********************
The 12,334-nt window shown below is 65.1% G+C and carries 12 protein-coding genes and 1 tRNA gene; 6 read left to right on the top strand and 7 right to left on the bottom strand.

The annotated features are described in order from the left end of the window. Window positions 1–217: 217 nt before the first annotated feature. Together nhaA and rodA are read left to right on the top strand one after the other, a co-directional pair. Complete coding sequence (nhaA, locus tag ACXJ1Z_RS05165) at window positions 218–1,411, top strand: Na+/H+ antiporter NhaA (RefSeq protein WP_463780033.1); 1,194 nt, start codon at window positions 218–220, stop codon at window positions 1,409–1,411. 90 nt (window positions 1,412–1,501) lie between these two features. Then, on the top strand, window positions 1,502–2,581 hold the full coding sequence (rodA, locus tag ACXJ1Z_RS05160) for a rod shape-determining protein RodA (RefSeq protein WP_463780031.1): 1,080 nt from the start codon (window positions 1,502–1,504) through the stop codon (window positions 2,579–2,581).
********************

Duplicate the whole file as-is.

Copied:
The 12,334-nt window shown below is 65.1% G+C and carries 12 protein-coding genes and 1 tRNA gene; 6 read left to right on the top strand and 7 right to left on the bottom strand.

The annotated features are described in order from the left end of the window. Window positions 1–217: 217 nt before the first annotated feature. Together nhaA and rodA are read left to right on the top strand one after the other, a co-directional pair. Complete coding sequence (nhaA, locus tag ACXJ1Z_RS05165) at window positions 218–1,411, top strand: Na+/H+ antiporter NhaA (RefSeq protein WP_463780033.1); 1,194 nt, start codon at window positions 218–220, stop codon at window positions 1,409–1,411. 90 nt (window positions 1,412–1,501) lie between these two features. Then, on the top strand, window positions 1,502–2,581 hold the full coding sequence (rodA, locus tag ACXJ1Z_RS05160) for a rod shape-determining protein RodA (RefSeq protein WP_463780031.1): 1,080 nt from the start codon (window positions 1,502–1,504) through the stop codon (window positions 2,579–2,581).